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Living away from your country of origin can evoke a multitude of feelings. This is particularly true when your home country is going through a political crisis, at which point the distance can feel even more intense.

Distant Memories of a Coup was my thesis project of the masters program at the School of Media Studies at The New School, NYC.

Distant Memories of a Coup is a participatory multimedia project that builds on the feelings and memories of Brazilians living outside of Brazil in 2016, when the then-president Dilma Rousseff was impeached. This was a highly-contested political event, with many Brazilians opposing Rousseff’s impeachment and seeing it as a coup d’état.

 The project combines poetic, experimental, participatory, and observational approaches and builds on participants’ personal reflections through postcards, audio interviews, and Super 8mm footage. Each of these mediums explores participants’ memories and feelings about living abroad during the political crisis. The participants varied in age, region of origin in Brazil, country of current residence, and time living abroad. In total, 72 people participated in the project. All of them opposed the impeachment process of Dilma Rousseff and were given the choice to remain anonymous.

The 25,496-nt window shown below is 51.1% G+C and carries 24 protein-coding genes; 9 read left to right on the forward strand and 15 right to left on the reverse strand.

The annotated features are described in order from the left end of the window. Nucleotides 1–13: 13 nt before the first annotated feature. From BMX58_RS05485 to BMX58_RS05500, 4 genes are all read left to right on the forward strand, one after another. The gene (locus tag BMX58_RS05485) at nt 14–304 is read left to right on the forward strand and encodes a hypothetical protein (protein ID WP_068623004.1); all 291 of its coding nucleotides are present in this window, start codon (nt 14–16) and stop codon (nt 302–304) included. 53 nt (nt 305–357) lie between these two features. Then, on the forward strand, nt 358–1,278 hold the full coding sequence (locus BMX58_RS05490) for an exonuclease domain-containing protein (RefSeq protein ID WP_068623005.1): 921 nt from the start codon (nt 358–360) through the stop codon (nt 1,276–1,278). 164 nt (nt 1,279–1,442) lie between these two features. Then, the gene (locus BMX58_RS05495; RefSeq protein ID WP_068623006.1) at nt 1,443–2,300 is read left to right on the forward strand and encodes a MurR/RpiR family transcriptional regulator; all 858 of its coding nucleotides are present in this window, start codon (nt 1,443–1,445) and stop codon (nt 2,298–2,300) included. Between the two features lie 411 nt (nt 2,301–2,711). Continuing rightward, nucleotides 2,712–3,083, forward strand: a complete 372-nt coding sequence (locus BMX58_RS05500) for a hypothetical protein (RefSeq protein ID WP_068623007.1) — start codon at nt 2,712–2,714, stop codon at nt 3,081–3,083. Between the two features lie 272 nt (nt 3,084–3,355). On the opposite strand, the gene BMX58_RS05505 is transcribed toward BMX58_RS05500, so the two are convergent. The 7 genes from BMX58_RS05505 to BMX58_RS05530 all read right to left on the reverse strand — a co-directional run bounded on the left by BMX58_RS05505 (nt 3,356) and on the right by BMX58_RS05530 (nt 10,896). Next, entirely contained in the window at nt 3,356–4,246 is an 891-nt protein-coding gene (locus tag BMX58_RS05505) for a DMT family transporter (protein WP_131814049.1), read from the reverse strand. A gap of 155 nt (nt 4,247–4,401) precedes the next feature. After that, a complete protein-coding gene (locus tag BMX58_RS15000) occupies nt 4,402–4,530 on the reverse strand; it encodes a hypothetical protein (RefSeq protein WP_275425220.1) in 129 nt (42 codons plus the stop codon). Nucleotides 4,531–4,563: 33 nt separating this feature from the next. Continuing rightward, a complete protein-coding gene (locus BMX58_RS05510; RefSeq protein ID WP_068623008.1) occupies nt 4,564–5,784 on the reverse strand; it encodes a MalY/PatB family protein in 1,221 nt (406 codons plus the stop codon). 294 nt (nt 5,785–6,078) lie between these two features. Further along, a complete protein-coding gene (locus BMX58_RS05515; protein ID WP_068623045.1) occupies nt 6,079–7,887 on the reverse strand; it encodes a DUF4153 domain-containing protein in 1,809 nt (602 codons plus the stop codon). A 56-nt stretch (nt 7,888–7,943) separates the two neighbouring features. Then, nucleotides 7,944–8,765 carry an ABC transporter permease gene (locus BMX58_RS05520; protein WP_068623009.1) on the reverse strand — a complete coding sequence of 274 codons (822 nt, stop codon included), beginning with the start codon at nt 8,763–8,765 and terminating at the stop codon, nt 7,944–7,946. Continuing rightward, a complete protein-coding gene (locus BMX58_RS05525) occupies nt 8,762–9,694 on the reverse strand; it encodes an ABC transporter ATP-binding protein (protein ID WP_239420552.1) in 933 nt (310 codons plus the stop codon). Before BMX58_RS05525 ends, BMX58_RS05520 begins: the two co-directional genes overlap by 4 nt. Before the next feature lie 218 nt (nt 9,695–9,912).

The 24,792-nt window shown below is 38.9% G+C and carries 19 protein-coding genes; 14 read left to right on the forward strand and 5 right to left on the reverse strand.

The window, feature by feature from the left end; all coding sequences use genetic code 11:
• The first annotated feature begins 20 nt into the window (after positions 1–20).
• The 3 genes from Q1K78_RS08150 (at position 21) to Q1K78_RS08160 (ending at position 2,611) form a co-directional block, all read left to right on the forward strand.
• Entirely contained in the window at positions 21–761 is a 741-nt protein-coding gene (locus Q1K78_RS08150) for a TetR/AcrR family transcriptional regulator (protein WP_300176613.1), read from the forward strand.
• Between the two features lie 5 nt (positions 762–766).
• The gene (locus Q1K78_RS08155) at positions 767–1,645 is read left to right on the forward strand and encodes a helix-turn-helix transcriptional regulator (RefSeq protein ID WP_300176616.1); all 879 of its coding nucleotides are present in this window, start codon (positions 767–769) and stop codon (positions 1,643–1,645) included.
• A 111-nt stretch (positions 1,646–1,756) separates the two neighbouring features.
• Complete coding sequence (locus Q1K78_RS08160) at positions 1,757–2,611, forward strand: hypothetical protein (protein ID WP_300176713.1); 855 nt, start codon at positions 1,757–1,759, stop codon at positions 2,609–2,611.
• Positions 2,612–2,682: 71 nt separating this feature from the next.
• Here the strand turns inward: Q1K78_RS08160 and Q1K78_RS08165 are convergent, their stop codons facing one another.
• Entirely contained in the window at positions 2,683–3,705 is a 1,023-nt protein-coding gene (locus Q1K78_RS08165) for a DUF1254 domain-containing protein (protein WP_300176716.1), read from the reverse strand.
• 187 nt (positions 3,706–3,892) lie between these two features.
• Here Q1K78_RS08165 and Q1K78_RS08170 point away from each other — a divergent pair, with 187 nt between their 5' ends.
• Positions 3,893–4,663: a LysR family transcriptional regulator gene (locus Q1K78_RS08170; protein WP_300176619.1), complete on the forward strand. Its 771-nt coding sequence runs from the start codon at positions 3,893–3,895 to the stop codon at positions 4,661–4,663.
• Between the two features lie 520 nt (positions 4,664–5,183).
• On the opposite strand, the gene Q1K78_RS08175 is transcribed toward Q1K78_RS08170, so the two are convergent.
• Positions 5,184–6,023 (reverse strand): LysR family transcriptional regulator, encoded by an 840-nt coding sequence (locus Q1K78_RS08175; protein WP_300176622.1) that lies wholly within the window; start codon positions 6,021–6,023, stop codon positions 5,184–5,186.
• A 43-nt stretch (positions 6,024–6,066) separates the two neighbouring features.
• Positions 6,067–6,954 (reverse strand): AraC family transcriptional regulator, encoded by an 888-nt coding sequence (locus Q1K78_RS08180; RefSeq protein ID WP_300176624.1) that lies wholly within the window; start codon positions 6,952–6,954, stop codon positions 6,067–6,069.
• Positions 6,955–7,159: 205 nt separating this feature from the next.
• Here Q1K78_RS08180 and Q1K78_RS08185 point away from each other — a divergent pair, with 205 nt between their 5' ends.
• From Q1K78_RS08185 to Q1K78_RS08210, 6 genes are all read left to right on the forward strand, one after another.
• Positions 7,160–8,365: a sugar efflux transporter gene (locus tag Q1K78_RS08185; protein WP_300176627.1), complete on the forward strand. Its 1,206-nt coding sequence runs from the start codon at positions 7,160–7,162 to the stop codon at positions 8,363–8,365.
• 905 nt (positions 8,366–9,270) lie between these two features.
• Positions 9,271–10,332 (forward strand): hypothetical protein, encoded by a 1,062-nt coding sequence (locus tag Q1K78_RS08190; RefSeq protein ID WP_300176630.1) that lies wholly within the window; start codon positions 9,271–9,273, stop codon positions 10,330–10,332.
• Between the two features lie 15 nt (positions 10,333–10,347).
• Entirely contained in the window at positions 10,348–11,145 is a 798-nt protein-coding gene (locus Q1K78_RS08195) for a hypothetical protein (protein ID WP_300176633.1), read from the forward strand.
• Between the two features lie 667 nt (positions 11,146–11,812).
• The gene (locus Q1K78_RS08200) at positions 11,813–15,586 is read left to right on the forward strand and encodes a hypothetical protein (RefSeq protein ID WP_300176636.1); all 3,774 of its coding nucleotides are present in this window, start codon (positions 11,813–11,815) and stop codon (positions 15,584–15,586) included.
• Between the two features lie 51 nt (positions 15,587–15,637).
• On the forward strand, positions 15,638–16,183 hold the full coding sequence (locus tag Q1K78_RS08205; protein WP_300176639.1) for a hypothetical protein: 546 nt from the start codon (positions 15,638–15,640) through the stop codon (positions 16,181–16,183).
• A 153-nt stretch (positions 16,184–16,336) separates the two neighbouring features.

I made postcards with ten different photos I took in Rio de Janeiro and São Paulo from 2014 until 2016. Participants selected their preferred image for the postcard that would be sent to them. Rather than being asked to explain what was happening in Brazil, I invited participants to share their feelings, memories, and thoughts about witnessing the coup from a distance. The postcards were then mailed back to me. Upon receiving the postcards, I invited a few participants to join in audio conversations to expand on what they wrote. I paired ten participants in groups of two based on shared content. I facilitated these follow-up conversations via Skype, with the exception of one in-person conversation. The conservations were spontaneous, as I did not provide prior instructions or information on what would be asked. In addition to the postcards and recorded audio conversations, the project includes Super 8mm footage that documents common life scenes in Rio de Janeiro and São Paulo from 2014 to 2016. The various scenes provide a backdrop of visual material that can not only evoke nostalgia for many Brazilians but also offer non-Brazilians a sense of daily life and environments in the country.



Through both a physical installation and a website, the project serves as a repository for the feelings and memories of these Brazilians living abroad during the political crisis. In addition to serving as a collective historical archive, the project also aims to empower and connect those who share similar thoughts and emotions.


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